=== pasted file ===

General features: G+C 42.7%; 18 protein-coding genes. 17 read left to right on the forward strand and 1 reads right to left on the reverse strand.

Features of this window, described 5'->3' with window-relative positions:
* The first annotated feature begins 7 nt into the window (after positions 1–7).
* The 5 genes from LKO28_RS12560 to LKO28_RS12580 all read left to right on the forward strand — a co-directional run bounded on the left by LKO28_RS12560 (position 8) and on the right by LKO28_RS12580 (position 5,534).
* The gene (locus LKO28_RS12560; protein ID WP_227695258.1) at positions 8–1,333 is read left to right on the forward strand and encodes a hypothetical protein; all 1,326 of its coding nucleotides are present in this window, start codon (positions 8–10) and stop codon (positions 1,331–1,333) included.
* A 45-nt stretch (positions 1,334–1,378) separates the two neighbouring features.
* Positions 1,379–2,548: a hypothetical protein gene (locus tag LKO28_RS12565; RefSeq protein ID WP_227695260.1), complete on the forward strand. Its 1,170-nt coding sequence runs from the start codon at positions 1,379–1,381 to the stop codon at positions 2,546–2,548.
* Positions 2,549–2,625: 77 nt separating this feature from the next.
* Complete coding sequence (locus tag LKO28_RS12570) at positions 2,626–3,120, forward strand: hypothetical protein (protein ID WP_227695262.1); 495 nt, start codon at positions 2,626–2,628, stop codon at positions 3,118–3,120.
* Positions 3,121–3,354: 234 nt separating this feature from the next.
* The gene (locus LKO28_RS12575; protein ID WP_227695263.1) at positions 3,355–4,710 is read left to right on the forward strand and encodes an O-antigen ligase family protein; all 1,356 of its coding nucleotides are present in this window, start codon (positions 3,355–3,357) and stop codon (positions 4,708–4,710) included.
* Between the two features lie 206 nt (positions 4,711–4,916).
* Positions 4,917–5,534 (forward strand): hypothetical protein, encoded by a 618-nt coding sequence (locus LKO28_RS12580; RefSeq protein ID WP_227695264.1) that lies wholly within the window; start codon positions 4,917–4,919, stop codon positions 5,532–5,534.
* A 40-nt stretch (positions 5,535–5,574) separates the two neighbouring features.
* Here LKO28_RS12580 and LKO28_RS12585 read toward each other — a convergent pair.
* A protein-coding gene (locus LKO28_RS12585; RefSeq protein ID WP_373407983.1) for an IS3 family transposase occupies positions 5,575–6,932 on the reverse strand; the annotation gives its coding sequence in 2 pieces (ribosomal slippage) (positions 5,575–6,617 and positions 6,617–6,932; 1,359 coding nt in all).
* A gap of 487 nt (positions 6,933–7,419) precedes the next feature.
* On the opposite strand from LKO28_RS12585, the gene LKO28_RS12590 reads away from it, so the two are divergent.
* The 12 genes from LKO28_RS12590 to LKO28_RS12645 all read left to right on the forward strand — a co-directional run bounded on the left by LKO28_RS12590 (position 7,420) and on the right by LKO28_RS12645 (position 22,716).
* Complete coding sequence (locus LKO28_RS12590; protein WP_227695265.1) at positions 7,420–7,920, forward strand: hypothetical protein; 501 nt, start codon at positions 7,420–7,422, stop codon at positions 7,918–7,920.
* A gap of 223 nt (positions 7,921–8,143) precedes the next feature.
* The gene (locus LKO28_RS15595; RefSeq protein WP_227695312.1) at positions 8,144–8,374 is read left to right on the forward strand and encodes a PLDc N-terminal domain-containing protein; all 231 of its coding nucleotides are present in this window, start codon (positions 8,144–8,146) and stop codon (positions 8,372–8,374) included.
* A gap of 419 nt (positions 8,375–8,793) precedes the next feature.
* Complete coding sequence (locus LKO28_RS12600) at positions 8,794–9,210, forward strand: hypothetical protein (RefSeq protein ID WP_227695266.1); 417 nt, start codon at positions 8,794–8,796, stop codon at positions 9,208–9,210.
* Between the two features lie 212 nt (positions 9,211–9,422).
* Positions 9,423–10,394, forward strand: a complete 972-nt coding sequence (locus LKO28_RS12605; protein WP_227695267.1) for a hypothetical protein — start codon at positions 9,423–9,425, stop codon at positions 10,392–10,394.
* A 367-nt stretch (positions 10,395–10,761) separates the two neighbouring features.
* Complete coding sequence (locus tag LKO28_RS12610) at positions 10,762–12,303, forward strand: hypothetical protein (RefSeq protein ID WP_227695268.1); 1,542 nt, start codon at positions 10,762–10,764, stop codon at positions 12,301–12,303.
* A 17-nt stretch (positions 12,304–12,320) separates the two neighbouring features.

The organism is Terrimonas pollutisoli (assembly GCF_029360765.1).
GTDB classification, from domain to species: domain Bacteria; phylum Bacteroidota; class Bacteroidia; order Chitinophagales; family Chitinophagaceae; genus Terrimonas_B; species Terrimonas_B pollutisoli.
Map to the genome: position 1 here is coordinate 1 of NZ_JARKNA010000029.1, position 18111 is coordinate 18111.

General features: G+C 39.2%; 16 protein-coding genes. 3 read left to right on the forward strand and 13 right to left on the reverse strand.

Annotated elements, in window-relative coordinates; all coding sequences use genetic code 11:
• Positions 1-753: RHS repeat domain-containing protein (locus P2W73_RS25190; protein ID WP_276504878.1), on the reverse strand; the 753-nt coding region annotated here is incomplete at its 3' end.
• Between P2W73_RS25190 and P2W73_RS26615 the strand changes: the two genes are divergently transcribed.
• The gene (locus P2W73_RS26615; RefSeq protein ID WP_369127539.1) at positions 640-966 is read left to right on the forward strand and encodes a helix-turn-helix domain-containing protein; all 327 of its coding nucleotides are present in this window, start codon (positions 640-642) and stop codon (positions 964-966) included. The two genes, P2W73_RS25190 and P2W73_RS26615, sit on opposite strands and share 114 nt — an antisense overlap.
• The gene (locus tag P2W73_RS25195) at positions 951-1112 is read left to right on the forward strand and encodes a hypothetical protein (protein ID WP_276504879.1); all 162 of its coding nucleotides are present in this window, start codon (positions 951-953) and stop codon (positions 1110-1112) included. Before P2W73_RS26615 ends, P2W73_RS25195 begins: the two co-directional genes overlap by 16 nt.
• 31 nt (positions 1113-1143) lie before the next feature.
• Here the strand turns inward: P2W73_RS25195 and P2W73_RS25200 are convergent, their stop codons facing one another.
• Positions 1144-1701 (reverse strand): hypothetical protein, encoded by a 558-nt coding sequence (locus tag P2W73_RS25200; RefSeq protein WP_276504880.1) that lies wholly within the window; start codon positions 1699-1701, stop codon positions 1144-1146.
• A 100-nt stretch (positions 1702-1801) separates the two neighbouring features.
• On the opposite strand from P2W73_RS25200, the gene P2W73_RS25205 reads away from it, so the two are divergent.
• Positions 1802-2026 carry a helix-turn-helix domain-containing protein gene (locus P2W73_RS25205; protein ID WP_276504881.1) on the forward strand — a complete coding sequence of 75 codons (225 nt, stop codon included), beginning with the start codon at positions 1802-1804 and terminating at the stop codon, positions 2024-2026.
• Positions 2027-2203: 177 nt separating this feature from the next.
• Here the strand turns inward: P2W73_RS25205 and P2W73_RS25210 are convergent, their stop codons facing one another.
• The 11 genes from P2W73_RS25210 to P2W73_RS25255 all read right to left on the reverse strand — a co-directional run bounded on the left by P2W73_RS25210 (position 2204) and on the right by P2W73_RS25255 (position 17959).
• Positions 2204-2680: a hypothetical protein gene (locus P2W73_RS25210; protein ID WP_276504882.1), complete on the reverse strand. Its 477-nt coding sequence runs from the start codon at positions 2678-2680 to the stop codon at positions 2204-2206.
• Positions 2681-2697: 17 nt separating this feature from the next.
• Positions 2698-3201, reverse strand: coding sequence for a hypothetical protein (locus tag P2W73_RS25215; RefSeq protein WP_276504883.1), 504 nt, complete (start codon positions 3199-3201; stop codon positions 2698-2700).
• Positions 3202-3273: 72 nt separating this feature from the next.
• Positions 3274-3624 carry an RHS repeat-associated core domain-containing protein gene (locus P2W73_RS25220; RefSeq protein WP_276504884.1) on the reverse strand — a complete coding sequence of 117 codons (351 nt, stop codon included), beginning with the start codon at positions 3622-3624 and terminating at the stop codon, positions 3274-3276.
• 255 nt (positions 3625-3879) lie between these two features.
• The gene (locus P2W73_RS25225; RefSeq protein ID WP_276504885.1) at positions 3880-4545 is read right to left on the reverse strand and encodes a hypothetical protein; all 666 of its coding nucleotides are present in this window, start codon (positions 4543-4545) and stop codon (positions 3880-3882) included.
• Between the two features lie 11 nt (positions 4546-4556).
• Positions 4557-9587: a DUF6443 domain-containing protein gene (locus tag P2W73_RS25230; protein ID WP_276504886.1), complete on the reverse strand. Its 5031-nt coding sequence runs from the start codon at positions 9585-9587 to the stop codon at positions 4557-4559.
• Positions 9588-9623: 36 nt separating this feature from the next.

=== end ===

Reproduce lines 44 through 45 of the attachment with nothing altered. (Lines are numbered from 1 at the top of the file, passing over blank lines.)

• Positions 1802-2026 carry a helix-turn-helix domain-containing protein gene (locus P2W73_RS25205; protein ID WP_276504881.1) on the forward strand — a complete coding sequence of 75 codons (225 nt, stop codon included), beginning with the start codon at positions 1802-1804 and terminating at the stop codon, positions 2024-2026.
• Positions 2027-2203: 177 nt separating this feature from the next.